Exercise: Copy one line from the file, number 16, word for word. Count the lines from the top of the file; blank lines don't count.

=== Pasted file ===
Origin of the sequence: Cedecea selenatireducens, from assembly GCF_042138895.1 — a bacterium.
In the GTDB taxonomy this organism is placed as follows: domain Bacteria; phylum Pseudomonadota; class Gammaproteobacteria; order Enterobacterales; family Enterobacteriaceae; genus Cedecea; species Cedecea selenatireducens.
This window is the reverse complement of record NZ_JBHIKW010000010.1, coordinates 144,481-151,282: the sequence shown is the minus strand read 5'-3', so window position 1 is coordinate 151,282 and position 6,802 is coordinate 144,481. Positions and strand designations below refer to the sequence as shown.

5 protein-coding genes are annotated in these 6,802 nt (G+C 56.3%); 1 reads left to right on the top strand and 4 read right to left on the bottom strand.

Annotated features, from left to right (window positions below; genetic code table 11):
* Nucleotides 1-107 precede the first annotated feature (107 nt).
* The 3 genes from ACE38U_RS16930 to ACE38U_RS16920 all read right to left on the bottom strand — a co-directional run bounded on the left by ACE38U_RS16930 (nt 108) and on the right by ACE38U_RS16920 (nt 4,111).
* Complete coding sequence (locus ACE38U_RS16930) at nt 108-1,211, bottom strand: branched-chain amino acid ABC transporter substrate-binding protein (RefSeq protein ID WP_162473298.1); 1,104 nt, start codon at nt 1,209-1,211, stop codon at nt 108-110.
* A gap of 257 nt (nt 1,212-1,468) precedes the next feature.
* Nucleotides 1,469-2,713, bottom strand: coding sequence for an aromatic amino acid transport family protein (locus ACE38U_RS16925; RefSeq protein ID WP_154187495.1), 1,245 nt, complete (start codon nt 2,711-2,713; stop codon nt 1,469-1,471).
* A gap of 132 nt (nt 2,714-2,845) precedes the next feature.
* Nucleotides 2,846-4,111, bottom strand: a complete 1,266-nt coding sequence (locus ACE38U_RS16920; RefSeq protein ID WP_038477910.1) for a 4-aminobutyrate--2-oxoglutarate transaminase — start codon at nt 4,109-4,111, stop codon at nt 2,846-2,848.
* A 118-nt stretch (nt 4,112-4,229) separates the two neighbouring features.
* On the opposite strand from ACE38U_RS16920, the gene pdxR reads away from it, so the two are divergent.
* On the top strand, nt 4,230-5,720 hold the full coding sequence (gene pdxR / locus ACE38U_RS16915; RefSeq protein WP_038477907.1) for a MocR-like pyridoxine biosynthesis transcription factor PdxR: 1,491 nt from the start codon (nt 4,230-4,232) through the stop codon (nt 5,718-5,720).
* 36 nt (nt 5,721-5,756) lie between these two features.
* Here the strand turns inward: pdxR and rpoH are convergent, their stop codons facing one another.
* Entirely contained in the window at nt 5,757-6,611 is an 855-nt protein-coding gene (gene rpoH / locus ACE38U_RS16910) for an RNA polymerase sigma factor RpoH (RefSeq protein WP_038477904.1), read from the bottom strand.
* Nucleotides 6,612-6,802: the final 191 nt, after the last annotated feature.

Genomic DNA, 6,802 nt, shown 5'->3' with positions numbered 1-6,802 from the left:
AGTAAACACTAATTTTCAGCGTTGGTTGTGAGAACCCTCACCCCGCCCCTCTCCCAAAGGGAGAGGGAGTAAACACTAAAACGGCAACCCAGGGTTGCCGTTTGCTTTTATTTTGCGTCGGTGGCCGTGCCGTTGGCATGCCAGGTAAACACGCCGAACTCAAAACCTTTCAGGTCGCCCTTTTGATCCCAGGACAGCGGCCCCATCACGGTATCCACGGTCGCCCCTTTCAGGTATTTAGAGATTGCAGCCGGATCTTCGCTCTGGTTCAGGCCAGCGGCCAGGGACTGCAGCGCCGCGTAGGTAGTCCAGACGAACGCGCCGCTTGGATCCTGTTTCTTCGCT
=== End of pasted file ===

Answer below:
* 36 nt (nt 5,721-5,756) lie between these two features.